This month, the designer of Return to the Temple of Elemental Evil shares his memories of the original adventure and talks about the challenges of updating a classic. A novelist, Monte also offers his thoughts on the relationship between fiction and RPG design, and provides a glimpse into his new book, Of Aged Angels.
Wizards of the Coast: The Temple of Elemental Evil is a classic adventure -- an experience shared by countless D&D players. What was your reaction at being asked to design a product that brings players back there?
Monte Cook: Well, I wasn't asked. I begged for it. I loved this adventure when it came out. I got it for my birthday when I was in high school and read it from cover to cover immediately. It was the first adventure that really went in depth about the organization of the creatures that lived there. This wasn't just some old ruined dungeon with some orcs in one room and a beholder across the hall. Here, they all worked together, they had enemies and allies in the dungeon -- it was a microcosm. It introduced me to the idea that a "dungeon" can really have a sort of working ecology (at least in a fantasy world), a dynamic set of politics, and a pretty complex theme. It really was the next step in D&D adventure evolution. I think people will see that I tried to use that same sort of formula in my adventure, hopefully taking things to new directions as well.
Wizards: Were you daunted by the fact that so many people played the original and would have certain expectations about a new product based on it?
Monte: Yeah, in a way that's daunting, but in a way it's great. It's like there's already a whole bunch of customers on my side saying, "Yeah -- Temple of Elemental Evil -- we remember that. We know all about it, and we think it's just as great as you do, Monte. You're doing that with Hedrack? Cool."
When I write something brand new, there's sort of a feeling that I need to work to sell the reader, the Dungeon Master and/or the players that whatever it is, it's really cool. With Return to the Temple of Elemental Evil, I feel like a lot of people -- even those who didn't play the old one but have just heard the name in a good context -- are already pretty much there with me.
Wizards: What memories can you share of your own experience with the original adventure?
Monte: I played through it twice, running it both times, although one group didn't make it all the way through. (They didn't die -- I think the campaign broke up when we all went off to college.) In college, the campaign that did finish the adventure really wiped it out. They destroyed the artifact at the end, collapsed the dungeon, everything. That was fun.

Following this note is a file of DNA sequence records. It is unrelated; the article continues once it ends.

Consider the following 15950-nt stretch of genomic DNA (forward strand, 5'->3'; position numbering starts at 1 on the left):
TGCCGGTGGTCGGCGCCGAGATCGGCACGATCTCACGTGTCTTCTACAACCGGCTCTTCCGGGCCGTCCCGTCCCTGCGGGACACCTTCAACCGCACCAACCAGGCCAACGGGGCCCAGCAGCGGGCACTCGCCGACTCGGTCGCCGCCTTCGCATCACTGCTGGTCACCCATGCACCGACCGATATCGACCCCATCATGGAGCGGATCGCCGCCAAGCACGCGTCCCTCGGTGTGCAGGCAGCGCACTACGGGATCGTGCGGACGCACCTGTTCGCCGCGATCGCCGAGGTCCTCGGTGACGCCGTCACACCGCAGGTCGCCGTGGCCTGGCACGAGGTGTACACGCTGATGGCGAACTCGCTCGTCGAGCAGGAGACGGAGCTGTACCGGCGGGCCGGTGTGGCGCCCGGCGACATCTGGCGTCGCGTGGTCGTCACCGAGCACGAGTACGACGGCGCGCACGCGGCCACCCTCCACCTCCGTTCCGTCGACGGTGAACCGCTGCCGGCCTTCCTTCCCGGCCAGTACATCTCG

Years after both of these campaigns, I also was a player in the module. (The DM, Thomas Reid, knew that I'd run it before, but didn't mind.) I remembered everything, but I pretended I didn't. At one point, we picked up a gnome NPC thief who had been a prisoner, and he was helping us. However, we got into a big fight and the gnome didn't do anything. When my character asked him why, Thomas the harried DM (there were like 10 players, and it's a complicated adventure to run) had the gnome say, "I forgot I was here." I found this terribly, terribly funny.
Wizards: How did those memories influence this new product?
Monte: The adventure assumes that adventurers came in years before and totally wiped out the temple -- collapsing the dungeon levels and everything. (So, you ask, how can there even be an adventure? Well, that would be telling too much . . . ) The adventure also focuses heavily on the things I thought were great about the original when I ran it -- the organization, the intelligence of the adversaries, and the feeling of "ultimate evil."
Wizards: Tell us about your design process for Return to the Temple of Elemental Evil. What were your goals at the outset?
Monte: Early on, I wanted to make this a time-travel adventure, where half of it would take place now, with the rise of the elemental evil cult again, and half in the past, in the original Temple of Elemental Evil -- long before the original adventure (before the Battle of Emridy Meadows, for those Greyhawk historians out there). Others really wanted me to make it into an adventure that dealt primarily with traveling to some other (probably elemental) plane. In the end, however, neither of those directions were really the best way to go.
Even as I was trying to figure out what to do, I knew a few things. I knew, for example, that I wanted to create something that captured the spirit of the old adventure and provided just as much, if not more, good solid playing material, but took things a step beyond what we'd already seen. The Temple of Elemental Evil was interesting but there were a few things that didn't quite seem to make sense. Why was the moathouse built in a wetland? Is there more to "elemental evil" than meets the eye? What ever happened to Zert? I ended up linking elements of The Temple of Elemental Evil with other older, first edition adventures, although telling you which ones would give too much away.